Harness the power of your best clients to thrive

We find that maybe five out of 100 customers fit our “best client” criteria. Our goal is to have 80 percent fall into that category, but we can’t just get rid of everyone else. How do we get more great clients?

Thoughts of the day: Knowing how to identify your best customers is the first step on the road to a truly thriving business. Building a portfolio of the best customers is a work in progress. Great clients challenge you to do better. Decide on strategies to pursue to get more great clients.

The best customers seek a good fit. They are learners. They pay attention. They check references. They work with your company on long-term plans. They’re not fooled by providers that underbid and provide sub-par solutions.

What do your most profitable clients have in common? Consider employee and revenue size, industries and resources, level of profitability, goals, types of business, years in business, access to key contacts. Build criteria for the best; assess existing clients and prospects.

Your best customers should get priority. Limit support for customers that don’t measure up. Free up time to pursue prospects with “best client” demographics.

Tell clients how much they matter. Watch them reciprocate. The best clients always do. The duds — target them for eviction.

Get average clients’ attention by talking about results you’re achieving for your top tier. Watch who listens. Put time and effort into those that want to improve.

Each year, weed out some of your worst customers. Suggest they begin to look for alternate solutions. A dose of rejection may make them straighten up and improve. If nothing else they’ll likely respect you for giving them a heads up.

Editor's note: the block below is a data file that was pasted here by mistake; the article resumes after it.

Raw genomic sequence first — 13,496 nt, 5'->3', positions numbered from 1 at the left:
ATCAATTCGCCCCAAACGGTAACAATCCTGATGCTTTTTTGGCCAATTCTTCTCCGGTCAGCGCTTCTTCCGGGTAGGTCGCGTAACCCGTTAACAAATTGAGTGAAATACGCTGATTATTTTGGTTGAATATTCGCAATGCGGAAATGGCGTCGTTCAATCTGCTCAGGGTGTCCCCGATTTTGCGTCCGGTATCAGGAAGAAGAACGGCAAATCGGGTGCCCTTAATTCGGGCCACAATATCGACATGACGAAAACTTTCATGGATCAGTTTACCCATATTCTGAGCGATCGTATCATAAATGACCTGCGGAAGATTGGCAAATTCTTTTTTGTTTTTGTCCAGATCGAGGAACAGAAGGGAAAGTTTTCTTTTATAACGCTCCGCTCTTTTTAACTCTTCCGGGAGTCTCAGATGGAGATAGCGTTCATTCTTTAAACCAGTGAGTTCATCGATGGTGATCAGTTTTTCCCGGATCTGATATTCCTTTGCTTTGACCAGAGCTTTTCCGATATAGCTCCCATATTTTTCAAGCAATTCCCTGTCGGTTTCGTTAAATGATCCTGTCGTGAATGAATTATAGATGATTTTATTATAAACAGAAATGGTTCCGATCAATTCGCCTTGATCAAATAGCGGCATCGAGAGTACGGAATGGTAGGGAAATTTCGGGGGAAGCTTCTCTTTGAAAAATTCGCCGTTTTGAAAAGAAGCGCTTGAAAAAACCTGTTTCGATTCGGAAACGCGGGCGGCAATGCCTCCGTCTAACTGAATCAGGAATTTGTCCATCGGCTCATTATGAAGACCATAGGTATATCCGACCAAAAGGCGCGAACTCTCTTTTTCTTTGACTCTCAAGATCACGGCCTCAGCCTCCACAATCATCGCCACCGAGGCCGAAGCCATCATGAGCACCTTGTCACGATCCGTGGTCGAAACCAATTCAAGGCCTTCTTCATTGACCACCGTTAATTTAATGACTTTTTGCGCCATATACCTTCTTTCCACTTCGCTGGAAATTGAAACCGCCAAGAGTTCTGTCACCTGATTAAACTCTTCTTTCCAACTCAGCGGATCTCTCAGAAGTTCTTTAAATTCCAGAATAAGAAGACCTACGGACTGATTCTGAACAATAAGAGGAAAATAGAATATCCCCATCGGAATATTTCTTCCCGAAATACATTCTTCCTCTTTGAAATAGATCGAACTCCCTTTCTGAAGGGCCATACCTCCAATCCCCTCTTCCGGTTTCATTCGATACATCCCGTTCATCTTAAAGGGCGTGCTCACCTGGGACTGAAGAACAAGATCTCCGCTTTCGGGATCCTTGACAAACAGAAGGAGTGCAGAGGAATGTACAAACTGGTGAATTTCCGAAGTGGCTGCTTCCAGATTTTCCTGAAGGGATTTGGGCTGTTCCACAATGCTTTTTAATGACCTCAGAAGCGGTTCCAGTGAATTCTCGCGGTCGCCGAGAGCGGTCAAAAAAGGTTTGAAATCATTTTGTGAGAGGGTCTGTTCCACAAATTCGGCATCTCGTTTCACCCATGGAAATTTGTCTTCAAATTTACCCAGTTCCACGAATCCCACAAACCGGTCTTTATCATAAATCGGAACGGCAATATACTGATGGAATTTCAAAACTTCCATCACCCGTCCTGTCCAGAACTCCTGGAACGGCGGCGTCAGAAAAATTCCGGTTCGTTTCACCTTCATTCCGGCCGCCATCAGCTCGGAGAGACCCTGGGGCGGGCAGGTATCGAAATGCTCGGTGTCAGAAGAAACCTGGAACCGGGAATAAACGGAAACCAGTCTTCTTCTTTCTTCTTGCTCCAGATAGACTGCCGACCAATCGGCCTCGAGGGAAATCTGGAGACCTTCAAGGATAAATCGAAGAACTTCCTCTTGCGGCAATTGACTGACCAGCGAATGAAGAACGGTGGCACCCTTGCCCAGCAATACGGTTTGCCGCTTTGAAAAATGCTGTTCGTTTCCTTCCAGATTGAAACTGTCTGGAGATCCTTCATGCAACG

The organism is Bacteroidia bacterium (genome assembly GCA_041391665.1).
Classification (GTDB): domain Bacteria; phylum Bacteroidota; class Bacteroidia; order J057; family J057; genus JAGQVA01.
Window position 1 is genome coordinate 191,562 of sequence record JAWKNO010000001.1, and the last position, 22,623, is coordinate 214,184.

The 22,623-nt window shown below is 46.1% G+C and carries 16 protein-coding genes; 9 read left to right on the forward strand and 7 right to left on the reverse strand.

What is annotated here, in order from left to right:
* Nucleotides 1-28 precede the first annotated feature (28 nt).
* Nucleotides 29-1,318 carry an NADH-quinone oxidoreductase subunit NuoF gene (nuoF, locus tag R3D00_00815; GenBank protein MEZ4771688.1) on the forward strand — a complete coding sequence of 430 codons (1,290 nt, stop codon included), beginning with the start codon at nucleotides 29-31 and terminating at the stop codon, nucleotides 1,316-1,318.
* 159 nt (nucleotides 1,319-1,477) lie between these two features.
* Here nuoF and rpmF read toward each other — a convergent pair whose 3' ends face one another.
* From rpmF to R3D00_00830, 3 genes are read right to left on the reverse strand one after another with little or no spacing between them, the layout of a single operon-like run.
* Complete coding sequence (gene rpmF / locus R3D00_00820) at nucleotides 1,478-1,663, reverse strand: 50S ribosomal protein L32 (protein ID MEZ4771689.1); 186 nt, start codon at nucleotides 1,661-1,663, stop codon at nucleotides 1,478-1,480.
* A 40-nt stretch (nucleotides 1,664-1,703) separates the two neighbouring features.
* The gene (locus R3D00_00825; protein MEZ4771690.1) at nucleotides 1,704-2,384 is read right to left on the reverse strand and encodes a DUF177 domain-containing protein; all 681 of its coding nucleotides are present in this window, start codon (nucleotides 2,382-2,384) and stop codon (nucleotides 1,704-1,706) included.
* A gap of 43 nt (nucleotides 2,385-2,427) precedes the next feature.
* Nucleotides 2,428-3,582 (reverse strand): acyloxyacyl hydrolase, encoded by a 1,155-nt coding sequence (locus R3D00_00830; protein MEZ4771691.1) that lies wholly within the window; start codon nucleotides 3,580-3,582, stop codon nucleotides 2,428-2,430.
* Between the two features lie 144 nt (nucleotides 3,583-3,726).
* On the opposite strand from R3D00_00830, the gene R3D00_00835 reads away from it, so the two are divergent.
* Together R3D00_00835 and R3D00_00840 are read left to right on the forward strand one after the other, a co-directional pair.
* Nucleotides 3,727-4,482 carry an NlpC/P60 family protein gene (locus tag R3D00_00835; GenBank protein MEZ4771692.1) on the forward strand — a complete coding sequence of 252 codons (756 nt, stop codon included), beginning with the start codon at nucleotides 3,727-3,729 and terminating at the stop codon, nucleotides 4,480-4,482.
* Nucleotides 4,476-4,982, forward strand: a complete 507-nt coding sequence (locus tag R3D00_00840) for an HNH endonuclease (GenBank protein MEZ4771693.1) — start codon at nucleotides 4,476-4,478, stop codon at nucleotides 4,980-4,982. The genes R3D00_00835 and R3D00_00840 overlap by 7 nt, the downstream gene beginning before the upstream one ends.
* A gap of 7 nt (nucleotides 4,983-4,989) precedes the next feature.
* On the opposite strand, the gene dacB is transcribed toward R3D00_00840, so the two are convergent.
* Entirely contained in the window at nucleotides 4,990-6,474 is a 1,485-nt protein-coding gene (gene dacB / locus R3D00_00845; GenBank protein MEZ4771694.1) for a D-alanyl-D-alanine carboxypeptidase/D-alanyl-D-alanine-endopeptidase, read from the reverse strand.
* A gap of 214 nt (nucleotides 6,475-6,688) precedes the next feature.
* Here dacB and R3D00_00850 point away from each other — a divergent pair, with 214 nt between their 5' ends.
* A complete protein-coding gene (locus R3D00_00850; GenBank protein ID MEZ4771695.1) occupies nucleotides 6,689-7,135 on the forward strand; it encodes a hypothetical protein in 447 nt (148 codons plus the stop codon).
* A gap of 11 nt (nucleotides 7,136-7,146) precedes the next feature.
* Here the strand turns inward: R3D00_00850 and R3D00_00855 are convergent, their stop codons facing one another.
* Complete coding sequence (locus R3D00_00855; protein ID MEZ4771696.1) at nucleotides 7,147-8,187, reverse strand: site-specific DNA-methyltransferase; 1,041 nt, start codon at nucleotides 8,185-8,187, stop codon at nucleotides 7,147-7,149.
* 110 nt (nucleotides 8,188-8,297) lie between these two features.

There are lots of ways to get great clients. Here are some suggestions.

Raise your company’s profile by working with top-notch clients. Look for clients doing great work with a reputation for quality and value. Become known by the company you keep.

Seek out companies and individuals that choose to be winners in their field. Help them solve problems. Line up contacts that can contribute to their success. Look out for them by understanding what they care about.

Team up with companies you respect. Learn how they attract great clients by helping them with their marketing and sales efforts.

Seek prospects that are tackling issues your company is passionate about. Discuss shared interests. Build relationships based on common goals and intentions. Watch profits rise as you help each other succeed.

Know what your company is good at. Don’t overpromise or stray too far from your core. Meet or exceed expectations on every commitment. Carefully test new offerings in a way that won’t jeopardize trust with your clients. Let your company’s performance speak volumes about reliability.

Get to know your top contacts inside and out. What do they like to do? Where do they go in their free time? What do they read or listen to? Answer those questions and you’ll know where to look for additional great prospects.

Like-minded people tend to congregate with each other. Expand your network by asking your best clients for referrals. Go with them to networking functions and trade shows.

How do your best customers describe themselves? What are they passionate about? What kinds of questions are they looking to answer when talking to people in your industry? Learn how to describe your business in your customer’s voice, so that other like-minded people will recognize and attach to the descriptions you put out in ads, elevator pitches and on your website.

Looking for a good book? Marketing: A Love Story: How to Matter to Your Customers, by Bernadette Jiwa